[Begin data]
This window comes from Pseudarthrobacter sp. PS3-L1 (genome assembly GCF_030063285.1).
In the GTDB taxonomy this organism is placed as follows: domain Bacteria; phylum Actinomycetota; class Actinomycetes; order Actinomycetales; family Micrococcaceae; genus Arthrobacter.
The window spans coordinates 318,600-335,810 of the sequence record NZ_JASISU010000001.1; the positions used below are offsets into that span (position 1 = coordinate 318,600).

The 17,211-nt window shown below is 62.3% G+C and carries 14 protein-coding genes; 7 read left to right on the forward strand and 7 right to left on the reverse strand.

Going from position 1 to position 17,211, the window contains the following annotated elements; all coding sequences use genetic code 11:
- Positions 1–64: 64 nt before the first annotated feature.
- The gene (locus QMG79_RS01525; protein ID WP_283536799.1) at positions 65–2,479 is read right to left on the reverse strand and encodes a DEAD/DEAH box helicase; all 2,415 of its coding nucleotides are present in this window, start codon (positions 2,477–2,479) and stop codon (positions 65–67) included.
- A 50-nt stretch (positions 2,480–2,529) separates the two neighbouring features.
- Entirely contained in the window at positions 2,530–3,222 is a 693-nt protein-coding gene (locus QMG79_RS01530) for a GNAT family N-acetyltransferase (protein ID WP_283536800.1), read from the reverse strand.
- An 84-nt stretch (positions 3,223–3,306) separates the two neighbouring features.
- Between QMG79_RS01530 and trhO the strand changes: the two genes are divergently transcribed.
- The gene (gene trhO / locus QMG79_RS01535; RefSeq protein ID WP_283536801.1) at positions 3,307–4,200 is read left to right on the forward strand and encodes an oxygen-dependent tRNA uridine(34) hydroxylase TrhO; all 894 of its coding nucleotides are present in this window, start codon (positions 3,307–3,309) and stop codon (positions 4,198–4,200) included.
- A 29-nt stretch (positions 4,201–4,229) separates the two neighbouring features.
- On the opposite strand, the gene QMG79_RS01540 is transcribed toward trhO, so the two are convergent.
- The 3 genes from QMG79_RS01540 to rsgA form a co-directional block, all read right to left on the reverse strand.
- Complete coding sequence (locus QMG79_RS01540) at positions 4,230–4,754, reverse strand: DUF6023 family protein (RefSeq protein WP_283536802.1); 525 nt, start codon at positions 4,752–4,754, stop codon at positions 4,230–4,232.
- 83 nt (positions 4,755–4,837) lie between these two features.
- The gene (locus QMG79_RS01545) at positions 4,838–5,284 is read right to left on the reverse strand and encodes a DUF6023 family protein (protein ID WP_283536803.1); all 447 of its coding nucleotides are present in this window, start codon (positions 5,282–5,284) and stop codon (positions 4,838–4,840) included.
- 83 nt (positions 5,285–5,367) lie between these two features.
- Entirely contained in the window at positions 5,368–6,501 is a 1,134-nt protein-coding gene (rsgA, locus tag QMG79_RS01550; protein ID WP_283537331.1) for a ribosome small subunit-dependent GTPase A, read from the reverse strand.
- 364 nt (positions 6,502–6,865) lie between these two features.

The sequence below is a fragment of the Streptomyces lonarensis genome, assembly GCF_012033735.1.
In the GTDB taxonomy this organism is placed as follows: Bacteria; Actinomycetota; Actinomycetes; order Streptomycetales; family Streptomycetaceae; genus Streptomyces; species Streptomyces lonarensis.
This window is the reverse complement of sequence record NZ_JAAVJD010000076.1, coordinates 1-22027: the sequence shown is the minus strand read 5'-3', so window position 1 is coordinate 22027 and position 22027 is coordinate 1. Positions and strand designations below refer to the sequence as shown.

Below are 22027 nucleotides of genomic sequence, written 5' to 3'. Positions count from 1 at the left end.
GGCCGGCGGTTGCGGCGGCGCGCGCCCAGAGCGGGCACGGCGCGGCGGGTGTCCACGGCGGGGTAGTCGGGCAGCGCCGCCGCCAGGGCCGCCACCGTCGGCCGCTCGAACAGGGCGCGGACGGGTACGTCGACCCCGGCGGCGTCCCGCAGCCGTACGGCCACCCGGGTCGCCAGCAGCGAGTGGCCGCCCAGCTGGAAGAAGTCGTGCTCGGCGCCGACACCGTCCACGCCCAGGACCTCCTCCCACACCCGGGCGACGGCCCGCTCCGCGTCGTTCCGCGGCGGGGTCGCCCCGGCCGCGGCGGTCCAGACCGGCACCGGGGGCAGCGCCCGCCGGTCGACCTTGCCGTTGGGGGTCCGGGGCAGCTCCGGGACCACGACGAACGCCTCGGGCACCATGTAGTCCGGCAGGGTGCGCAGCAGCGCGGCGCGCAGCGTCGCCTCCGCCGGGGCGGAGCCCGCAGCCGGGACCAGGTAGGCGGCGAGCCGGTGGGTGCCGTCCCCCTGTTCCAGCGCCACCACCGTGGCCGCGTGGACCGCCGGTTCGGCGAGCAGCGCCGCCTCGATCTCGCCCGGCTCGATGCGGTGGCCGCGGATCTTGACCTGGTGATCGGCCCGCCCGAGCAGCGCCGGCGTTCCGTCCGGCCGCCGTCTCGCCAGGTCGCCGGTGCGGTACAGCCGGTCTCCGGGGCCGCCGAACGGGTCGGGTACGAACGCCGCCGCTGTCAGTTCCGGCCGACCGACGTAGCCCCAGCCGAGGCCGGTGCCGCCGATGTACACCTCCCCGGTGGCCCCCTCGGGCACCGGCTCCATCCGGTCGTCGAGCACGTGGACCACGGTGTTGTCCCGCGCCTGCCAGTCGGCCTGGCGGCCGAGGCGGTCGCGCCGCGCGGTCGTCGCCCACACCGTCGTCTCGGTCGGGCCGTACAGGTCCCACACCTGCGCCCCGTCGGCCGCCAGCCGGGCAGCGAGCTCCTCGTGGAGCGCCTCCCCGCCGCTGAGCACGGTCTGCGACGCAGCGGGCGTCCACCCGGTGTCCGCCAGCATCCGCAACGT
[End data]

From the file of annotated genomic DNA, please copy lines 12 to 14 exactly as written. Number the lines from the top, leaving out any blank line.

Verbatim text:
- The gene (gene trhO / locus QMG79_RS01535; RefSeq protein ID WP_283536801.1) at positions 3,307–4,200 is read left to right on the forward strand and encodes an oxygen-dependent tRNA uridine(34) hydroxylase TrhO; all 894 of its coding nucleotides are present in this window, start codon (positions 3,307–3,309) and stop codon (positions 4,198–4,200) included.
- A 29-nt stretch (positions 4,201–4,229) separates the two neighbouring features.
- On the opposite strand, the gene QMG79_RS01540 is transcribed toward trhO, so the two are convergent.